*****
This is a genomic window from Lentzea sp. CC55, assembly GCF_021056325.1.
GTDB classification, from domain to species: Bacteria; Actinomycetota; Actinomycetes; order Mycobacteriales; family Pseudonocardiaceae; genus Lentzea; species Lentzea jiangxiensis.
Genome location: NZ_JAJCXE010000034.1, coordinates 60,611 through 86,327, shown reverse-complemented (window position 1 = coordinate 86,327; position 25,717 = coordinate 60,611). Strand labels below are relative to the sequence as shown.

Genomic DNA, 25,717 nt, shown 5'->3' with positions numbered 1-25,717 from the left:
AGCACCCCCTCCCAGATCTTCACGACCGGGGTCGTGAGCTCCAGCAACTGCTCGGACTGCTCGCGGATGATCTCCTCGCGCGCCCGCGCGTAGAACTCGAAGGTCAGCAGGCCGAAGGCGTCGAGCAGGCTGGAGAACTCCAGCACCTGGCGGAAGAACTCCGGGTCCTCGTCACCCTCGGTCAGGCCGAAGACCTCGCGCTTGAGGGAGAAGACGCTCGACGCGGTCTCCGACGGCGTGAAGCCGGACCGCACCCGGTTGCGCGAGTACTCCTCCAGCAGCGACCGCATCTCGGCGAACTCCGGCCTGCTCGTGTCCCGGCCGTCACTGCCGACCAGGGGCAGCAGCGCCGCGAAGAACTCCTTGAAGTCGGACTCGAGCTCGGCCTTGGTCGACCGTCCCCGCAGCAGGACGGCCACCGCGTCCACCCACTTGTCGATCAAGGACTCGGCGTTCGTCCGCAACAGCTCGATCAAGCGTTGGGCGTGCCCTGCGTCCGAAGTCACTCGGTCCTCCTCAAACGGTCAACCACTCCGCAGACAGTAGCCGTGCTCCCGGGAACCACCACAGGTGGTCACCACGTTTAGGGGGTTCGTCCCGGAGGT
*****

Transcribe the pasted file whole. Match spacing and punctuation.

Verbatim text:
This is a genomic window from Lentzea sp. CC55, assembly GCF_021056325.1.
GTDB classification, from domain to species: Bacteria; Actinomycetota; Actinomycetes; order Mycobacteriales; family Pseudonocardiaceae; genus Lentzea; species Lentzea jiangxiensis.
Genome location: NZ_JAJCXE010000034.1, coordinates 60,611 through 86,327, shown reverse-complemented (window position 1 = coordinate 86,327; position 25,717 = coordinate 60,611). Strand labels below are relative to the sequence as shown.

Genomic DNA, 25,717 nt, shown 5'->3' with positions numbered 1-25,717 from the left:
AGCACCCCCTCCCAGATCTTCACGACCGGGGTCGTGAGCTCCAGCAACTGCTCGGACTGCTCGCGGATGATCTCCTCGCGCGCCCGCGCGTAGAACTCGAAGGTCAGCAGGCCGAAGGCGTCGAGCAGGCTGGAGAACTCCAGCACCTGGCGGAAGAACTCCGGGTCCTCGTCACCCTCGGTCAGGCCGAAGACCTCGCGCTTGAGGGAGAAGACGCTCGACGCGGTCTCCGACGGCGTGAAGCCGGACCGCACCCGGTTGCGCGAGTACTCCTCCAGCAGCGACCGCATCTCGGCGAACTCCGGCCTGCTCGTGTCCCGGCCGTCACTGCCGACCAGGGGCAGCAGCGCCGCGAAGAACTCCTTGAAGTCGGACTCGAGCTCGGCCTTGGTCGACCGTCCCCGCAGCAGGACGGCCACCGCGTCCACCCACTTGTCGATCAAGGACTCGGCGTTCGTCCGCAACAGCTCGATCAAGCGTTGGGCGTGCCCTGCGTCCGAAGTCACTCGGTCCTCCTCAAACGGTCAACCACTCCGCAGACAGTAGCCGTGCTCCCGGGAACCACCACAGGTGGTCACCACGTTTAGGGGGTTCGTCCCGGAGGT